It has been the hot topic for the up and coming elections; public sector employment.
Each party boasts their commitment to improve the NHS over coming years by funnelling more money into the public service but before anyone can cast their vote based on the heavily circulated manifestos, the government is already pumping the pennies into areas of the public sector.
The government has planned a “pre-election hiring spike” in health and education employment. They will be hiring for a variety of roles such as technological skills as the government pushes ahead with digitisation.
The survey conducted was based on responses from 2,100 UK employers and the public sector has an outlook of +12%, which is double the national average of +6%. With all the recent press on cutbacks for the NHS and other aspects of the public sector, most may think taking on new hires would be the last thing to happen.
However, as already noted, it is a focus on digital skills that has become a priority. The world has moved into a digital era and so the public sector needs to as well. Healthcare systems and ways of educating are becoming more technologically orientated so it is vital that the staff are there to help maintain the digital systems in place.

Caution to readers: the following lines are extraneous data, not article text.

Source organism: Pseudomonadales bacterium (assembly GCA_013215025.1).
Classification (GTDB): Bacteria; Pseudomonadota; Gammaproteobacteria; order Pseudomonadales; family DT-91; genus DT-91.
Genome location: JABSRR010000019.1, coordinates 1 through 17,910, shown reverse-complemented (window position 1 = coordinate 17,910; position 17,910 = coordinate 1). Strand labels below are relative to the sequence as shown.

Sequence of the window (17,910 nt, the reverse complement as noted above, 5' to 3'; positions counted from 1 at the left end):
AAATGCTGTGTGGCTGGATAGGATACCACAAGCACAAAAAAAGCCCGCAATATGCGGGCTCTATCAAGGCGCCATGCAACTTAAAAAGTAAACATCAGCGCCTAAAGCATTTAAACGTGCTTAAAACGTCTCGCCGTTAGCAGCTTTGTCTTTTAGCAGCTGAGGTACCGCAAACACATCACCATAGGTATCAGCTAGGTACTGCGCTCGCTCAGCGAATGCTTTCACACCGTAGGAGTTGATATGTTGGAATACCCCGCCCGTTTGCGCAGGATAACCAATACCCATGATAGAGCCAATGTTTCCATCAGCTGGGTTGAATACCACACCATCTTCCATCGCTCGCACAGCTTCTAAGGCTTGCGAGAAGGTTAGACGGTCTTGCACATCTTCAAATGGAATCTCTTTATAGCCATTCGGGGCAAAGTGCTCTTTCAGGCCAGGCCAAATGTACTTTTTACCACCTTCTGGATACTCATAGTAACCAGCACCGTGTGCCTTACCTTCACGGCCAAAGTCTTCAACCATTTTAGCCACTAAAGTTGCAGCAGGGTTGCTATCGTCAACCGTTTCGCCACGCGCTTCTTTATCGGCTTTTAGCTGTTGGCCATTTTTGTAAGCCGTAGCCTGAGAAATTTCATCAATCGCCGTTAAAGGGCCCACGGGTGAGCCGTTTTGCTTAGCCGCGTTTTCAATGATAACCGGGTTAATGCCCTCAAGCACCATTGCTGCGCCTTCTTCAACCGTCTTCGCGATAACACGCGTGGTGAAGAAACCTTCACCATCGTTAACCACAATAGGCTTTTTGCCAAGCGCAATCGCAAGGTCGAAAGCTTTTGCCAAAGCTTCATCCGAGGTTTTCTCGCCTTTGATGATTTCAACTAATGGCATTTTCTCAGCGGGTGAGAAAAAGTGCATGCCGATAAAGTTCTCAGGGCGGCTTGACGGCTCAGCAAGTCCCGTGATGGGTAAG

Back in 2012, minister for the Cabinet Office, Francis Maude, launched the government’s “digital by default” strategy that showed how digitalising the public sector could save a lot of money. He showed how online transactions could be 20 times cheaper than those done over the phone and 50 times cheaper than by post. Maude estimated the strategy would save £1.2bn over three years.
Three years later and there could be questions raised as to whether that prediction has panned out. Clearly the strategy has been effective as the government push more investment into digitisation before the elections, but where have the savings been transferred to?
There’s still plenty of time before the next General Election and going in with as much information as possible is definitely key before casting your vote.